LONDON (Thomson Reuters Foundation) - A British anti-slavery helpline has received 3,000 calls since its launch last year and identified 4,000 potential victims of trafficking, forced labor, domestic servitude and sexual slavery.
Justine Currell, executive director of anti-trafficking charity Unseen, which runs the hotline, said calls had led to about 1,000 referrals to police, with some cases possibly involving multiple victims.
In one case, she said they helped a woman escape domestic servitude after she phoned to say her life had been threatened.
Another caller told the helpline about a labourer who had spent months living in a metal container at the factory where he was being exploited.
There are an estimated 13,000 victims of forced labor, sexual exploitation and domestic servitude in Britain.
Currell, a former civil servant who helped draft Britain's groundbreaking Modern Slavery Act, said information gleaned from calls would also help to prevent trafficking and slavery.
Many calls to the hotline were from people in domestic servitude, which Currell said was particularly hard to tackle because it happened behind closed doors.
Nail bars and car washes were also often reported - both sectors are known to exploit trafficking victims.
Several callers were so desperate they threatened to commit suicide, with some reporting that their enslavers had threatened to harm family members.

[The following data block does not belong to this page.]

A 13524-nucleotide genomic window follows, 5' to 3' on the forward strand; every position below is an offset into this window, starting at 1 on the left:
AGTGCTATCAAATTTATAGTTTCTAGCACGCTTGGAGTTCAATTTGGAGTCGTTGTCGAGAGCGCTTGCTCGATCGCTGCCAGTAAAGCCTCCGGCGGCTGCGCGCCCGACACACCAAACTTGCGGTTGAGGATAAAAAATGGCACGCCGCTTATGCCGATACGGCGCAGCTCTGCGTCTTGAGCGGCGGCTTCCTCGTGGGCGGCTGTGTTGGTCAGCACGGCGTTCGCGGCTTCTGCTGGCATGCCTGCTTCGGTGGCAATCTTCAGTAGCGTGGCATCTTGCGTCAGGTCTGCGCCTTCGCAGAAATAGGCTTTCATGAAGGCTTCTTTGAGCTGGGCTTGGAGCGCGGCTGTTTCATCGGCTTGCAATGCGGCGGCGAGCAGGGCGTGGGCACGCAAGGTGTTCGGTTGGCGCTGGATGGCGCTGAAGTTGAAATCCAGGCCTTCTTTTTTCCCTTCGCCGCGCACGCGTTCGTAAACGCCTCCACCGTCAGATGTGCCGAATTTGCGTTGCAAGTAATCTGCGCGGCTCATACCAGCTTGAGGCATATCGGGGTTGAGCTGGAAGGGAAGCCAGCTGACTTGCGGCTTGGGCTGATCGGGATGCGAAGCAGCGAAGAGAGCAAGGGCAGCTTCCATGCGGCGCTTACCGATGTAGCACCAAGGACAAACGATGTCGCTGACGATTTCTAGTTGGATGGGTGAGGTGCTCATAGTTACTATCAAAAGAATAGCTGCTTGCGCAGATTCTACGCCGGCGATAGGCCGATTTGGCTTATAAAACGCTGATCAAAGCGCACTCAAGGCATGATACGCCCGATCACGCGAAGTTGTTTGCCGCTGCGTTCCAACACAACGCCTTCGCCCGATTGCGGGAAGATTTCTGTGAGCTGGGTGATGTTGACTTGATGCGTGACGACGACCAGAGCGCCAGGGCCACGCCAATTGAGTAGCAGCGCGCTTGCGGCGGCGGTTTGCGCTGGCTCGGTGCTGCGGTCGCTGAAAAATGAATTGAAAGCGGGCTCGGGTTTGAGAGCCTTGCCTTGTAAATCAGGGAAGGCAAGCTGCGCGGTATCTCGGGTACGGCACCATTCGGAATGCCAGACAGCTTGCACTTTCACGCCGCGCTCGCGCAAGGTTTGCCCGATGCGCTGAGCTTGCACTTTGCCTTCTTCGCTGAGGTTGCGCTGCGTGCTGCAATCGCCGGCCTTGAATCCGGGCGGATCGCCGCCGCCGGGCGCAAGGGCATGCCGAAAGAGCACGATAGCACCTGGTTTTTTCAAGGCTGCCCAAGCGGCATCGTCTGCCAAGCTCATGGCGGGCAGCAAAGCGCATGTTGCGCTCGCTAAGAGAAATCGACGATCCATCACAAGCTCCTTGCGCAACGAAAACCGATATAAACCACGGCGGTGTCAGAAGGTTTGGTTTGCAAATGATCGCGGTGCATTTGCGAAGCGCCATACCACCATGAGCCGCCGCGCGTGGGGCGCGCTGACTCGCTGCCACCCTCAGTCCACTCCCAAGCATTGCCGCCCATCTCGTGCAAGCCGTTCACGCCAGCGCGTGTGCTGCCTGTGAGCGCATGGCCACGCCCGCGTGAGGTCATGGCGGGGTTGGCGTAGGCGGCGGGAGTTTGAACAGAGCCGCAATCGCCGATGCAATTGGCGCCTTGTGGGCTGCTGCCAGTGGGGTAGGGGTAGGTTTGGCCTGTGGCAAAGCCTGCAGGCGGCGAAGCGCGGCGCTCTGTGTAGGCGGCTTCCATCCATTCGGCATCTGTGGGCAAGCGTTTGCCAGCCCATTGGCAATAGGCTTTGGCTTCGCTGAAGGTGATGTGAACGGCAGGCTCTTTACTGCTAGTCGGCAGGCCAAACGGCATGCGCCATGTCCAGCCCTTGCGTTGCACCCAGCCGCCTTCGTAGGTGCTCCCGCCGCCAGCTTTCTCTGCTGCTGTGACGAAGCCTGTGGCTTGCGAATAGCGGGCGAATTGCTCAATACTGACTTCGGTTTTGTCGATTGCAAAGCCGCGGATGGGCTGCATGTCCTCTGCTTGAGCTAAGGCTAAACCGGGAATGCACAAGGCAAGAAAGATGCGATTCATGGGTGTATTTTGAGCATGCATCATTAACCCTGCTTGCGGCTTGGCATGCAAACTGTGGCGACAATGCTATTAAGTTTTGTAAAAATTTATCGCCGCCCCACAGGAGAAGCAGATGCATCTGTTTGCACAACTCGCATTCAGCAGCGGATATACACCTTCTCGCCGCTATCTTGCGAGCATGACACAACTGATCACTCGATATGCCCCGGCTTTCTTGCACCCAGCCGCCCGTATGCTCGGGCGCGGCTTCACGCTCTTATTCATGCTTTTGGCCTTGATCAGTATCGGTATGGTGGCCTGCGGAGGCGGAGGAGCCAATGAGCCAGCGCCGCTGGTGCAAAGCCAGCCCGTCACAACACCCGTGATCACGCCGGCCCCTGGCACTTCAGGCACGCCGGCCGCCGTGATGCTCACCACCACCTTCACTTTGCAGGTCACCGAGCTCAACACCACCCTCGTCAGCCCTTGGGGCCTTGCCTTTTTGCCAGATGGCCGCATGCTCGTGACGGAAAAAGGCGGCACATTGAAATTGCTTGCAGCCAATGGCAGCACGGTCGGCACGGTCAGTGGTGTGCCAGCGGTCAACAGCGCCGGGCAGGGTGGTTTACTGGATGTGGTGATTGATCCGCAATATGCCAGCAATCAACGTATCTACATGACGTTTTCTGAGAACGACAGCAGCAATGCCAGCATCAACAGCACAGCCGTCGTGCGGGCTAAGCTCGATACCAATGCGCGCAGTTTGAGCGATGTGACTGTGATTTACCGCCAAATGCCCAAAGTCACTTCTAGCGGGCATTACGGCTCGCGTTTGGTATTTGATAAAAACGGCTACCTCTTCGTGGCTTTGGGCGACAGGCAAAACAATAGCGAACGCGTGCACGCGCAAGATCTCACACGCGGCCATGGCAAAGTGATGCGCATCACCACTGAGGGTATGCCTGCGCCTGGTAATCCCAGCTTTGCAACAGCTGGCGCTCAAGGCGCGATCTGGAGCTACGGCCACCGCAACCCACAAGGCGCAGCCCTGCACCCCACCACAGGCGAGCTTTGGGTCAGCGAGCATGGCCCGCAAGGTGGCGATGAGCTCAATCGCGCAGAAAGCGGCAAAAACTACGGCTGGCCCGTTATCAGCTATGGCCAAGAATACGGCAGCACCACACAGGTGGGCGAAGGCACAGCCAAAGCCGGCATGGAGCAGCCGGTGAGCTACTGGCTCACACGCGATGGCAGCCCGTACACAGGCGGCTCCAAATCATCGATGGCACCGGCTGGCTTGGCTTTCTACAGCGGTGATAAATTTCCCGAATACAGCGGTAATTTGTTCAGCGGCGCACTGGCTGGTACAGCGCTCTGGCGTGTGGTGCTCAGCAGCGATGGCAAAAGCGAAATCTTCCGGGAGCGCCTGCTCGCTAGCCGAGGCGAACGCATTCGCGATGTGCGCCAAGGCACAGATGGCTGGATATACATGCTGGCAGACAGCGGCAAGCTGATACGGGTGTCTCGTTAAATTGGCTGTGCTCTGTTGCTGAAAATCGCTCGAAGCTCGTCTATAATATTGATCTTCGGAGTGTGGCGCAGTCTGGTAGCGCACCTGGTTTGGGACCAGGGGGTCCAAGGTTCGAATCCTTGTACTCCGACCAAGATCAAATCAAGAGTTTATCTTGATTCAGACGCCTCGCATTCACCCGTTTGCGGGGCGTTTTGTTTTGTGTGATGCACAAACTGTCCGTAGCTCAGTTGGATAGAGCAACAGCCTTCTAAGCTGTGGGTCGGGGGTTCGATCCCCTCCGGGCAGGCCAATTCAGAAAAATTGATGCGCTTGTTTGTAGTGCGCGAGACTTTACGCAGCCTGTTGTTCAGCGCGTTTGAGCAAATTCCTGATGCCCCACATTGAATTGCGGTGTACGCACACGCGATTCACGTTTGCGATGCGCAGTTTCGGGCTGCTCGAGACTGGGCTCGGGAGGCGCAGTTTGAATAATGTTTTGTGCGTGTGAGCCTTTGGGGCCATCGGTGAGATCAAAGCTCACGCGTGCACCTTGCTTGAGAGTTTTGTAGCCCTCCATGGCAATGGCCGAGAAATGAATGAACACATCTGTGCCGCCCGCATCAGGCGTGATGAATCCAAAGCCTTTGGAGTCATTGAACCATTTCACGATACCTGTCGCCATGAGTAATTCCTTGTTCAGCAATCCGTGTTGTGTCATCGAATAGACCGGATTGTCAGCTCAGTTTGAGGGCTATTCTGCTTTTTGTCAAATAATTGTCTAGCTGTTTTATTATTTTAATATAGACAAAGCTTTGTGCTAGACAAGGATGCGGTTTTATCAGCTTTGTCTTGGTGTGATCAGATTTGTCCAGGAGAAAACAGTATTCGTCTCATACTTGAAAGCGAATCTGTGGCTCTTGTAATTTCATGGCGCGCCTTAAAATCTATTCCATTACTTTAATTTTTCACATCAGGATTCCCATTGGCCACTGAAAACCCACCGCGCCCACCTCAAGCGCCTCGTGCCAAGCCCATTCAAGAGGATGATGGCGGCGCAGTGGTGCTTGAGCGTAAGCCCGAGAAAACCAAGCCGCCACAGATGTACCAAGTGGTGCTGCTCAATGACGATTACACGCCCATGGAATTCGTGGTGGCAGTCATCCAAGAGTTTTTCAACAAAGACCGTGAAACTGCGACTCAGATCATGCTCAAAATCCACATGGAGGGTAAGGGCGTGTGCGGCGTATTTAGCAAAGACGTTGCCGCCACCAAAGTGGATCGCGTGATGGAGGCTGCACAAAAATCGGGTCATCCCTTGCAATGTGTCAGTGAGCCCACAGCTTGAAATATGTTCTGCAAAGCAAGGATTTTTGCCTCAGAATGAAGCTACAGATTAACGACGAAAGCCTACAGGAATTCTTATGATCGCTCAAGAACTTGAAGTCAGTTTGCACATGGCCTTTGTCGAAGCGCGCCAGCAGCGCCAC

Currell called for better services for modern slavery survivors, including counseling and help finding accommodation and employment, as some ended up homeless.
"With some of the horrendous situations that we see, it will take some (people) years to recover," Currell told the Thomson Reuters Foundation.
Britain is regarded as a leader in global efforts to combat modern slavery, which affects an estimated 40 million people worldwide, according to figures released on Tuesday.
Under the 2015 Modern Slavery Act, all businesses with a turnover of more than 36 million pounds ($48.7 million) must produce a yearly statement outlining actions they have taken to combat slavery in their supply chains.
But data released on Wednesday indicated half of companies that should have produced a statement by now had not done so.
Sectors showing poor compliance included education, public administration and real estate, according to TISCreport, an open data anti-slavery register which acts as a central repository for statements.
TISCreport's chief executive Jaya Chakrabarti said it was important for companies to share data to help other businesses monitor their own supply chains.
"It should be a no-brainer to produce a statement," she said. "If they... say, 'We're doing nothing about slavery', I think their shareholders will want to know about that, I think their investors will want to know, (and) I think Joe Public will want to know."
(Editing by Katy Migiro. Please credit the Thomson Reuters Foundation, the charitable arm of Thomson Reuters, which covers humanitarian news, women's rights, trafficking, corruption and climate change. Visit news.trust.org to see more stories.)